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01:24 Jan 26, 2002
Afrikaans to English translations [Non-PRO]
Afrikaans term or phrase: boer
negative term
leesha
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Summary of answers provided
5 +1Context dependent!
Sven Petersson
4 +1actually, neutral (in historical terms)
Parrot
5Boer = Farmer, Afrikaner, police (derogatory)
Folio Online
5 -1white person
Samuel Murray


  

Answers


1 hr   confidence: Answerer confidence 4/5Answerer confidence 4/5 peer agreement (net): +1
actually, neutral (in historical terms)


Explanation:
BOER
NOUN: A Dutch colonist or descendant of a Dutch colonist in South Africa.
ETYMOLOGY: Afrikaans, from Dutch, farmer, from Middle Dutch gheboer, peasant.


Parrot
Spain
Local time: 08:14
Native speaker of: Native in EnglishEnglish

Peer comments on this answer (and responses from the answerer)
agree  Samuel Murray
1 day 5 hrs
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4 hrs   confidence: Answerer confidence 5/5 peer agreement (net): +1
Context dependent!


Explanation:
When "boer" is used by members of the African Nationl Congres, chanting "Kill the farmer, kill the boer!" one could percieve it as negative.

When, on the other hand, members of the Afrikaner Weerstandsbeweging say "boer" they express pride and solidatity.

From first reference:

boer: ~noi, ~nooi, see boermeisie; ~pampoen, white pumpkin; ~perd, (strong) farm horse; Boer horse; ~plaas, farm; ~plek, haunt, favourite spot; den (of robbers); ~pot, jackpot; ~s, (-e), boorish; rustic, agrestic, countrified; ~seep, home-made soap; Boerseun, Afrikaner (Boer) boy; ~seun, farm lad, country boy; ~s´heid, rusticity, boorishness; ~tabak, boer tobacco; ~tannie, country woman.
boer´tig, (-e), jocose, jocular; comical; ~heid, jocularity.
Boer´volk, Boer (Afrikaner) nation.
boer: ~vrou, country woman; farmer’s wife, peasant wife; ~woning, farmhouse, farmstead.


    Pharos Woordeboeke
    Reference: http://www.lantic.co.za/~awb/
Sven Petersson
Sweden
Local time: 08:14
Native speaker of: Native in SwedishSwedish, Native in EnglishEnglish
PRO pts in pair: 15

Peer comments on this answer (and responses from the answerer)
agree  Samuel Murray
1 day 2 hrs
  -> Thank you very much!
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10 hrs   confidence: Answerer confidence 5/5 peer agreement (net): -1
white person


Explanation:
The word "boer" means "farmer", but since two or more centuries ago the word "Boer" was also applied to the Dutch speaking farming white person. In later years the word "Boer" became to mean "white person". The word has 'n negative meaning if used to denote any white person as having rightwing political views, and a positive meaning if used by a person with rightwing political views to refer to himself or his kind.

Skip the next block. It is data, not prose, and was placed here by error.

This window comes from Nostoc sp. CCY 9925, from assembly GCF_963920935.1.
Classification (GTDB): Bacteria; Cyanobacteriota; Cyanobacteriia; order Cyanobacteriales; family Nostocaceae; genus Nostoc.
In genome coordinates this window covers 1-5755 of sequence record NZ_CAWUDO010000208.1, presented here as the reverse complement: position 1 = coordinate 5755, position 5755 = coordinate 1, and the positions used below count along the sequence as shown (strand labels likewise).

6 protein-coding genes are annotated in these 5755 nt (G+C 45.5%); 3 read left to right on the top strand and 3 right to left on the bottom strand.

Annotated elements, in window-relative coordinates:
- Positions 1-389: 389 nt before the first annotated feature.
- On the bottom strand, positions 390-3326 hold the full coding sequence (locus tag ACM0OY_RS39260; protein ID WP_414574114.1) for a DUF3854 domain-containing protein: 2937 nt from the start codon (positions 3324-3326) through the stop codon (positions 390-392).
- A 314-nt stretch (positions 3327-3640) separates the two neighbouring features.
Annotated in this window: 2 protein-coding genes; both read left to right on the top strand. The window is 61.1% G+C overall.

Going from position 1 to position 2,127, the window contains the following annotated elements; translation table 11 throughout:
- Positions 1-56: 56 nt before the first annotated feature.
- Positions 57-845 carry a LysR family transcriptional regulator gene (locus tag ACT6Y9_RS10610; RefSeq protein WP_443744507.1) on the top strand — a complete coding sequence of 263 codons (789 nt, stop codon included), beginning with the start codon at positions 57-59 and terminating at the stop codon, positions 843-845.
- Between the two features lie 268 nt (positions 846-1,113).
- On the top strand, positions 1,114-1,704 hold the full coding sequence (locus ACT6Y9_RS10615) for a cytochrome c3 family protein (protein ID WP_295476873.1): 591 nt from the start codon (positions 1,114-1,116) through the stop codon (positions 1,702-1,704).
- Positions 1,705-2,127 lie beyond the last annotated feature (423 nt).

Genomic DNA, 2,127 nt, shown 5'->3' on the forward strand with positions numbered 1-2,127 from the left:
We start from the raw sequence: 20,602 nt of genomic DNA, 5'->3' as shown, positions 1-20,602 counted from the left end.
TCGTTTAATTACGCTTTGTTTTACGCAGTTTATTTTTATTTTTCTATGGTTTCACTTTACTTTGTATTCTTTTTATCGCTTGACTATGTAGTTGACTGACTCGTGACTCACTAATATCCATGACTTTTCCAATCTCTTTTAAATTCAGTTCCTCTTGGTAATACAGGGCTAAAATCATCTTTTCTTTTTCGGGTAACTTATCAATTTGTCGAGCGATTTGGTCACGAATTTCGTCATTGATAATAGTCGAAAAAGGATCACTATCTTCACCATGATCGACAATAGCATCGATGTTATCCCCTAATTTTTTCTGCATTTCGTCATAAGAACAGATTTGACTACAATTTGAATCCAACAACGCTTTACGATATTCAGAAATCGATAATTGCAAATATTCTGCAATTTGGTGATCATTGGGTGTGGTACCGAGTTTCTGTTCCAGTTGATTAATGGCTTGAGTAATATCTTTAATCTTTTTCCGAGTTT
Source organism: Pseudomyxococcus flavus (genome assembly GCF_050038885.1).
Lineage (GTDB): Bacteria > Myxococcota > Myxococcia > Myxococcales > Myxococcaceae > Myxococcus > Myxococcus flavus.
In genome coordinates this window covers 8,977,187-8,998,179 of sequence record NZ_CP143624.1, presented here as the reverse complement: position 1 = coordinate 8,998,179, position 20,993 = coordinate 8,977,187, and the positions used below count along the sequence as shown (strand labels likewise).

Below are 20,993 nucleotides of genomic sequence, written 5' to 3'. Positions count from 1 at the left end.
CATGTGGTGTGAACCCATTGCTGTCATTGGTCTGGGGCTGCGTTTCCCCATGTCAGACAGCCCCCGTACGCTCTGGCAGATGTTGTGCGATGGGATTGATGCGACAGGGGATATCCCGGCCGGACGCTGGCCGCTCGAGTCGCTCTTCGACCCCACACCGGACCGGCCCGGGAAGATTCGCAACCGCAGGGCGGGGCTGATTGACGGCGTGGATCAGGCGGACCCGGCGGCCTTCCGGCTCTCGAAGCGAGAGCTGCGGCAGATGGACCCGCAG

Much like the word "Negro" might have a negative connotation in the USA, but a neutral connotation in parts of Africa, so too can the word "boer" (and "Boer" as well) have positive and negative meanings depending on who uses the word and what it is supposed to mean.

If you encounter "boer" in a negative context, and you can rule out the meaning "farmer", then "white person" is your next best bet for a possible translation.

Samuel Murray
Netherlands
Local time: 08:14
Native speaker of: Native in AfrikaansAfrikaans
PRO pts in pair: 50

Peer comments on this answer (and responses from the answerer)
disagree  Sven Petersson: By translating it as "white person" you remove any connotation, positive or negative, from the text. That's a very grave translation error! As a translator you should translate the content (message) of the text, not the individual words!
10 hrs
  -> Obviously the phrase "white person" alone would not suffice, and unless the context suggest negativity (which in this case it does, it seems), additional connotative markers would be required, obviously. "Farmer" or "boer" would be worse translations.
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1 day 16 hrs   confidence: Answerer confidence 5/5
Boer = Farmer, Afrikaner, police (derogatory)


Explanation:
"Boer" can also be used in a derogatory way to indicate the SA police, as in "Die boere". This was particularly common amongst the Afrikaans-speaking Coloured people of the Cape during apartheid. "Boer" is still commonly used to describe Afrikaners in general, in a derogatory way. Afrikaners, on the other hand, often use the word to describe themselves, without any negative innuendo.

Folio Online
South Africa
Local time: 09:14
Native speaker of: Native in AfrikaansAfrikaans, Native in EnglishEnglish
PRO pts in pair: 24
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